You've heard him on This American Life! Now read his book!
Wherever he is, David Rakoff is a fish out of water. Whether impersonating Sigmund Freud in a department store window during the holidays, climbing an icy mountain in cheap loafers, playing an evil modeling agent on a daytime soap opera, or learning primitive survival skills in the wilds of New Jersey, Rakoff doesn't belong. Nor does he try to. Still, he continually finds himself off in the far-flung hinterlands of our culture, notebook or microphone in hand, hoping to conjure that dyed-in-the-wool New York condescension.
And Rakoff tries to be nasty; heaven knows nothing succeeds like the cheap sneer, but he can't quite help noticing that these are actual human beings he's writing about. In his attempts not to pull any punches, the most damaging blows, more often than not, land squarely on his own jaw--hilariously satirizing the writer, not the subject.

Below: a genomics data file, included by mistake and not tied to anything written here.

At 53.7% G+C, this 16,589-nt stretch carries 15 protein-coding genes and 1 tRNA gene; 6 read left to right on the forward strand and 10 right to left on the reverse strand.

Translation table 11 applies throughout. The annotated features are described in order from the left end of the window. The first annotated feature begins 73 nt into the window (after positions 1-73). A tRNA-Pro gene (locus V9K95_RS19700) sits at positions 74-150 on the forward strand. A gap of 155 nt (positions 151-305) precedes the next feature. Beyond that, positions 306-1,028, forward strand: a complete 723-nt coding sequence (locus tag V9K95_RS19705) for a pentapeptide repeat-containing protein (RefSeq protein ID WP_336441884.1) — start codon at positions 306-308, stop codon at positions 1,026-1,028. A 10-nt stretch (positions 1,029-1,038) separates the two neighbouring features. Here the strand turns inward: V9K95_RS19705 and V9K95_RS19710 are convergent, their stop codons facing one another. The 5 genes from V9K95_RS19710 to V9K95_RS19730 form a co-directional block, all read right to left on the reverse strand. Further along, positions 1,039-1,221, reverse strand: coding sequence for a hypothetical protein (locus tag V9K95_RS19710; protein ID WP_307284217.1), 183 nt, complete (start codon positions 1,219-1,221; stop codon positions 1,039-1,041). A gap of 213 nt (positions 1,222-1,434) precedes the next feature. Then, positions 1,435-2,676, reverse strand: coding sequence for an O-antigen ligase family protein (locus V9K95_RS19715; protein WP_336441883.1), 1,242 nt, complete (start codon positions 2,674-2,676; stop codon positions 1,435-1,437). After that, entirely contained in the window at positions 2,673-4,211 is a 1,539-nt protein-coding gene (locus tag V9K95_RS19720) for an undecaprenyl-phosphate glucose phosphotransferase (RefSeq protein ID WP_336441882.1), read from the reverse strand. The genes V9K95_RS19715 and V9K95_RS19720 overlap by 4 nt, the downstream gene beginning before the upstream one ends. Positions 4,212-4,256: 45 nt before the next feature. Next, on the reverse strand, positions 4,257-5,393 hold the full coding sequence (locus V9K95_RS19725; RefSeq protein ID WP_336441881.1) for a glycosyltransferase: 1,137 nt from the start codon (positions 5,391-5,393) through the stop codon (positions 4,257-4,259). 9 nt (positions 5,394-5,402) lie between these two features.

And therein lies David Rakoff's genius and his burgeoning appeal. The wry and the heartfelt join in his prose to resurrect that most neglected of literary virtues: wit.
Read the blurbs again on the back. They signal the arrival of a brilliant new American essayist. (Okay, Canadian.)